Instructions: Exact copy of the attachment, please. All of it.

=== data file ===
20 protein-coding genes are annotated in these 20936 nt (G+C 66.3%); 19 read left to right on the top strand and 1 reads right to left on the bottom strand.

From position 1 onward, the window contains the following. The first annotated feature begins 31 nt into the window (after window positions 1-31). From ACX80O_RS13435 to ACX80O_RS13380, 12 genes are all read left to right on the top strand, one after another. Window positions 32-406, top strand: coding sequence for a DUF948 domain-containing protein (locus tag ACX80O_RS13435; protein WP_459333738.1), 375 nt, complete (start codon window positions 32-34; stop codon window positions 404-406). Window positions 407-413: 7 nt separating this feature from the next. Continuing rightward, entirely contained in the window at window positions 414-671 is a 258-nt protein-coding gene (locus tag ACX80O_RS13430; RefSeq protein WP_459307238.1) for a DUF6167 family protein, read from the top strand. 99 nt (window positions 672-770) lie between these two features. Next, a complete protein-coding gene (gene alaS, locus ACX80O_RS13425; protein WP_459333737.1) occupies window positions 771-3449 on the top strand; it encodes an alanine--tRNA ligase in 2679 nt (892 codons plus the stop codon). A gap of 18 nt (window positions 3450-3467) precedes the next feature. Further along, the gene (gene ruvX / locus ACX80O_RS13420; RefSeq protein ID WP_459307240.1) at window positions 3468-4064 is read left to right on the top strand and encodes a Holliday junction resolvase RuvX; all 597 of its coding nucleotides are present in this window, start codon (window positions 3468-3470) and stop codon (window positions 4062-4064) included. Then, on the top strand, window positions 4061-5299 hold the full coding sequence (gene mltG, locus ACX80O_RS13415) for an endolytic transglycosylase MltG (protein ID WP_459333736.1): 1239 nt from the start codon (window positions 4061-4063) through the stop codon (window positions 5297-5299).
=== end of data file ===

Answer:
20 protein-coding genes are annotated in these 20936 nt (G+C 66.3%); 19 read left to right on the top strand and 1 reads right to left on the bottom strand.

From position 1 onward, the window contains the following. The first annotated feature begins 31 nt into the window (after window positions 1-31). From ACX80O_RS13435 to ACX80O_RS13380, 12 genes are all read left to right on the top strand, one after another. Window positions 32-406, top strand: coding sequence for a DUF948 domain-containing protein (locus tag ACX80O_RS13435; protein WP_459333738.1), 375 nt, complete (start codon window positions 32-34; stop codon window positions 404-406). Window positions 407-413: 7 nt separating this feature from the next. Continuing rightward, entirely contained in the window at window positions 414-671 is a 258-nt protein-coding gene (locus tag ACX80O_RS13430; RefSeq protein WP_459307238.1) for a DUF6167 family protein, read from the top strand. 99 nt (window positions 672-770) lie between these two features. Next, a complete protein-coding gene (gene alaS, locus ACX80O_RS13425; protein WP_459333737.1) occupies window positions 771-3449 on the top strand; it encodes an alanine--tRNA ligase in 2679 nt (892 codons plus the stop codon). A gap of 18 nt (window positions 3450-3467) precedes the next feature. Further along, the gene (gene ruvX / locus ACX80O_RS13420; RefSeq protein ID WP_459307240.1) at window positions 3468-4064 is read left to right on the top strand and encodes a Holliday junction resolvase RuvX; all 597 of its coding nucleotides are present in this window, start codon (window positions 3468-3470) and stop codon (window positions 4062-4064) included. Then, on the top strand, window positions 4061-5299 hold the full coding sequence (gene mltG, locus ACX80O_RS13415) for an endolytic transglycosylase MltG (protein ID WP_459333736.1): 1239 nt from the start codon (window positions 4061-4063) through the stop codon (window positions 5297-5299).